Supreme Court upholds Canada's anti-terror law
A pedestrian walks past the Supreme Court of Canada in Ottawa. (The Canadian Press/Sean Kilpatrick)
Published Friday, December 14, 2012 5:21AM EST
Last Updated Friday, December 14, 2012 10:00AM EST
OTTAWA -- The Supreme Court of Canada has declared the country's controversial anti-terror law to be constitutional in a series of rulings that affirms how terrorism is defined in the Criminal Code.
In a 7-0 ruling, the court has dismissed a series of charter appeals brought by three men, including terrorist Momin Khawaja, the first person ever charged under the anti-terror law.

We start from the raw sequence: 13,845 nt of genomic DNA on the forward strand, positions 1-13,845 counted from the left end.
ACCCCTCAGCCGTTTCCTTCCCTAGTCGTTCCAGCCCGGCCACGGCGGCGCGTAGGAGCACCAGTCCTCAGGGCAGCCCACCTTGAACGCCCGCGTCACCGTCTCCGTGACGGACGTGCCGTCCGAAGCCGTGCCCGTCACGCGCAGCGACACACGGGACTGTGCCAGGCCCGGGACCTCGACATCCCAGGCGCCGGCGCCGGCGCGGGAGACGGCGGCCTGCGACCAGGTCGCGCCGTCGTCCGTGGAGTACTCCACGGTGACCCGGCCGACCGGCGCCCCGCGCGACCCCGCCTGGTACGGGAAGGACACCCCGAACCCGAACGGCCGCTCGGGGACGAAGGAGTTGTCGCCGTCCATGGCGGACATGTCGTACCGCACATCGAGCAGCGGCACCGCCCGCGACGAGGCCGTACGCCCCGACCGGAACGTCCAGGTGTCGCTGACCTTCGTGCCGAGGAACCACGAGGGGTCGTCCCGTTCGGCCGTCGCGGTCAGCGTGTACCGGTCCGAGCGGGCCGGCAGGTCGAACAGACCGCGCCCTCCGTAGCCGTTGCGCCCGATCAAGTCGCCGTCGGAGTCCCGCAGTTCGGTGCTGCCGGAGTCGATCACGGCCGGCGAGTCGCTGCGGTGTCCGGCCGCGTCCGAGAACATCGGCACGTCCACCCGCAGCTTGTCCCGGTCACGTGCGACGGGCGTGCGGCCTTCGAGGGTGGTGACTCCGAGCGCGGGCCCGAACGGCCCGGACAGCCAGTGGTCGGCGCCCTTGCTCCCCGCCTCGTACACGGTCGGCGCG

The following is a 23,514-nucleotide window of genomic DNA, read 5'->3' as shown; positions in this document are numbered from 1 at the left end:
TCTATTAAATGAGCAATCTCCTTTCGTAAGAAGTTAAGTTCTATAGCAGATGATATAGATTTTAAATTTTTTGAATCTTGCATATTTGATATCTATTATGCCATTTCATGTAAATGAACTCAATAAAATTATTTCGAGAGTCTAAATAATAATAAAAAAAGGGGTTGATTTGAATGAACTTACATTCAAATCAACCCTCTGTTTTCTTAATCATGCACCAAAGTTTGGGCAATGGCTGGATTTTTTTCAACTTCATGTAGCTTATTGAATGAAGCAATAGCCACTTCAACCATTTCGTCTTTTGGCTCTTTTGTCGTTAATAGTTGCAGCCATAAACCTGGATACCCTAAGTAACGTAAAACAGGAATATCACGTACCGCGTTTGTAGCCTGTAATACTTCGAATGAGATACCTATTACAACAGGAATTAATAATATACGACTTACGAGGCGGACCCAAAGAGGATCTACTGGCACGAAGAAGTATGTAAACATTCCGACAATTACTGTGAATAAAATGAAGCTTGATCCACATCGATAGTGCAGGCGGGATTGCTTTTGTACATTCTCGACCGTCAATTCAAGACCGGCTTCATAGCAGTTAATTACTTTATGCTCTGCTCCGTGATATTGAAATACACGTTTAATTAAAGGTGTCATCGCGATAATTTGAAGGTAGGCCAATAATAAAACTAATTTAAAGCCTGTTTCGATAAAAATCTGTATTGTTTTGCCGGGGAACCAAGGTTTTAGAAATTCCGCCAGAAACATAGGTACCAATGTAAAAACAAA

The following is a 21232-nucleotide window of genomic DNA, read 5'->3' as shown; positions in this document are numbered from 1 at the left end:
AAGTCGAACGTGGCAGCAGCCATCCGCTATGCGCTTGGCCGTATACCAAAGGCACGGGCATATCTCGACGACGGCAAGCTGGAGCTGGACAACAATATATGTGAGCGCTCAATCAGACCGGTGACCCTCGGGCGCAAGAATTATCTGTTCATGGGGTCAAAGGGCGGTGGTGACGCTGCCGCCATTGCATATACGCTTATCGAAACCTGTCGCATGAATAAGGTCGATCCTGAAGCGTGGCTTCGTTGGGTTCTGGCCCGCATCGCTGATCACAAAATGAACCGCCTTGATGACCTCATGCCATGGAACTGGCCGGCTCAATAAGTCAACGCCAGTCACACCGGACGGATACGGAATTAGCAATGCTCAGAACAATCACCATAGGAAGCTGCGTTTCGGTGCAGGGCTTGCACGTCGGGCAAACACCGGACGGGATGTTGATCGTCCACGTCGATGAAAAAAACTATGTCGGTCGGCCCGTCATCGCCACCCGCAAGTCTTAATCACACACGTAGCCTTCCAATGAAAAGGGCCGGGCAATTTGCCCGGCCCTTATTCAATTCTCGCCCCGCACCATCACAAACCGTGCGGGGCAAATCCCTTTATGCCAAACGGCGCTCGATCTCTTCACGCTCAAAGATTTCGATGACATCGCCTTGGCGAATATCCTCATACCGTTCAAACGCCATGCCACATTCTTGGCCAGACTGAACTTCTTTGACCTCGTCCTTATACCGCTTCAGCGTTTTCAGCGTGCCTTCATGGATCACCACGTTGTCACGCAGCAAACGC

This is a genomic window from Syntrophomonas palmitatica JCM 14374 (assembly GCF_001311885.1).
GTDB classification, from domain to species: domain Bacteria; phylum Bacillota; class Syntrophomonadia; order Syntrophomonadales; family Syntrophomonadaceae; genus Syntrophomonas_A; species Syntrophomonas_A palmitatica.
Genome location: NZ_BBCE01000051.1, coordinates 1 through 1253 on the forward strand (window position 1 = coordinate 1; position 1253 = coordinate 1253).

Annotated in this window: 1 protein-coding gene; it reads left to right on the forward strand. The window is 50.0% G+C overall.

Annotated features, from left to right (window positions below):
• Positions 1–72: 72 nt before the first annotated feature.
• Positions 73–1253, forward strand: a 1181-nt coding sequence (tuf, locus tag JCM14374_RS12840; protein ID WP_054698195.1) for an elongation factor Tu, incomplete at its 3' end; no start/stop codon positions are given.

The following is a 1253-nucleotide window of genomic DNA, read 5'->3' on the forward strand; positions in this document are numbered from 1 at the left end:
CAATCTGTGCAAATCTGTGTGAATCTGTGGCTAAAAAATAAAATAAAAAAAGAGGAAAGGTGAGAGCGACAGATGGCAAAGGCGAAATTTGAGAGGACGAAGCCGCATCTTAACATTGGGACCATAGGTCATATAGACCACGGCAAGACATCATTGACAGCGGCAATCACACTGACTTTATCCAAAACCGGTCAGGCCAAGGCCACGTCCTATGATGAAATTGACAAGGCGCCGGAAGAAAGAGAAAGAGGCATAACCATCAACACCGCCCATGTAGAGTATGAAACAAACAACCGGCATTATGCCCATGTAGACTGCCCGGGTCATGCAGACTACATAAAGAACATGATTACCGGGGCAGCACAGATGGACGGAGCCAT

The court said an Ottawa trial judge erred by giving Khawaja too light a sentence of 10 1/2 years in prison and endorsed the life sentence later imposed by the Ontario Court of Appeal.
The rulings also upheld the extradition order against two other men, Suresh Sriskandarajah and Piratheepan Nadarajah, who can now be sent to the United States to face trial on charges of supporting the Tamil Tigers, a banned terrorist group.
The high court flatly rejected a series of constitutional challenges brought by the three men.